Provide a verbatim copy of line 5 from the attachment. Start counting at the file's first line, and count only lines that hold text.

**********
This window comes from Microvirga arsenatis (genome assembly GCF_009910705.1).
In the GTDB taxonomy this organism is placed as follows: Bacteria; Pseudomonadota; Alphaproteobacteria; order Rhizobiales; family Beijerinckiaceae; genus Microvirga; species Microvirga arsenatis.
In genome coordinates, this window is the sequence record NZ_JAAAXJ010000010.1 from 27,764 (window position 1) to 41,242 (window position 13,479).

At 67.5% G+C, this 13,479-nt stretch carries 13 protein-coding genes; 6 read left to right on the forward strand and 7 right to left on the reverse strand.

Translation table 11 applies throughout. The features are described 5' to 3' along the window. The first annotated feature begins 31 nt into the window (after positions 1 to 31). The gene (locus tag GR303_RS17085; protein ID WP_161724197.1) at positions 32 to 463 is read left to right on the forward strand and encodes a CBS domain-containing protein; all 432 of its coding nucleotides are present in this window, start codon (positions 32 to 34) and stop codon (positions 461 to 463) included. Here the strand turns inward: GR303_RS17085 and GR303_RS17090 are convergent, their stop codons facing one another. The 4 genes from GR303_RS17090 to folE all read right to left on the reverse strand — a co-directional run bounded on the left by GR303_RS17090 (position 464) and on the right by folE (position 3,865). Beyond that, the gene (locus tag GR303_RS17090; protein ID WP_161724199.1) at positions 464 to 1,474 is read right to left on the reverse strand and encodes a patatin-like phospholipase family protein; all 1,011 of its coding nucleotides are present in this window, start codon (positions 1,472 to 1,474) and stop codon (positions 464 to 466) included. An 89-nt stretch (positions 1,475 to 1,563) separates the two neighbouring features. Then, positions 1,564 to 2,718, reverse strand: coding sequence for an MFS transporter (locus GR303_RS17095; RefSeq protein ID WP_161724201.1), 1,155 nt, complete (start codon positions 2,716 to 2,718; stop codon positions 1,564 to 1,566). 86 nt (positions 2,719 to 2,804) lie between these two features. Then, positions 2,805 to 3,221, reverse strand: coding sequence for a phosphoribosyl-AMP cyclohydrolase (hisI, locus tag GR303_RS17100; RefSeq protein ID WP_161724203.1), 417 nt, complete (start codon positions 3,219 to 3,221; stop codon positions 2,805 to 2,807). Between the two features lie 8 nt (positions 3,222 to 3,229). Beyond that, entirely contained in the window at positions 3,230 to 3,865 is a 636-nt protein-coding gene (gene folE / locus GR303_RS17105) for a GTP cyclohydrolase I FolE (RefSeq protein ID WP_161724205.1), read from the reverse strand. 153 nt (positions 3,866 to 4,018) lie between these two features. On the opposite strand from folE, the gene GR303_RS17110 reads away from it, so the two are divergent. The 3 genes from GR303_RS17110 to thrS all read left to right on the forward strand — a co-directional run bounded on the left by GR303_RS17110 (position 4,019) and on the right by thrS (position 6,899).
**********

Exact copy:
Translation table 11 applies throughout. The features are described 5' to 3' along the window. The first annotated feature begins 31 nt into the window (after positions 1 to 31). The gene (locus tag GR303_RS17085; protein ID WP_161724197.1) at positions 32 to 463 is read left to right on the forward strand and encodes a CBS domain-containing protein; all 432 of its coding nucleotides are present in this window, start codon (positions 32 to 34) and stop codon (positions 461 to 463) included. Here the strand turns inward: GR303_RS17085 and GR303_RS17090 are convergent, their stop codons facing one another. The 4 genes from GR303_RS17090 to folE all read right to left on the reverse strand — a co-directional run bounded on the left by GR303_RS17090 (position 464) and on the right by folE (position 3,865). Beyond that, the gene (locus tag GR303_RS17090; protein ID WP_161724199.1) at positions 464 to 1,474 is read right to left on the reverse strand and encodes a patatin-like phospholipase family protein; all 1,011 of its coding nucleotides are present in this window, start codon (positions 1,472 to 1,474) and stop codon (positions 464 to 466) included. An 89-nt stretch (positions 1,475 to 1,563) separates the two neighbouring features. Then, positions 1,564 to 2,718, reverse strand: coding sequence for an MFS transporter (locus GR303_RS17095; RefSeq protein ID WP_161724201.1), 1,155 nt, complete (start codon positions 2,716 to 2,718; stop codon positions 1,564 to 1,566). 86 nt (positions 2,719 to 2,804) lie between these two features. Then, positions 2,805 to 3,221, reverse strand: coding sequence for a phosphoribosyl-AMP cyclohydrolase (hisI, locus tag GR303_RS17100; RefSeq protein ID WP_161724203.1), 417 nt, complete (start codon positions 3,219 to 3,221; stop codon positions 2,805 to 2,807). Between the two features lie 8 nt (positions 3,222 to 3,229). Beyond that, entirely contained in the window at positions 3,230 to 3,865 is a 636-nt protein-coding gene (gene folE / locus GR303_RS17105) for a GTP cyclohydrolase I FolE (RefSeq protein ID WP_161724205.1), read from the reverse strand. 153 nt (positions 3,866 to 4,018) lie between these two features. On the opposite strand from folE, the gene GR303_RS17110 reads away from it, so the two are divergent. The 3 genes from GR303_RS17110 to thrS all read left to right on the forward strand — a co-directional run bounded on the left by GR303_RS17110 (position 4,019) and on the right by thrS (position 6,899).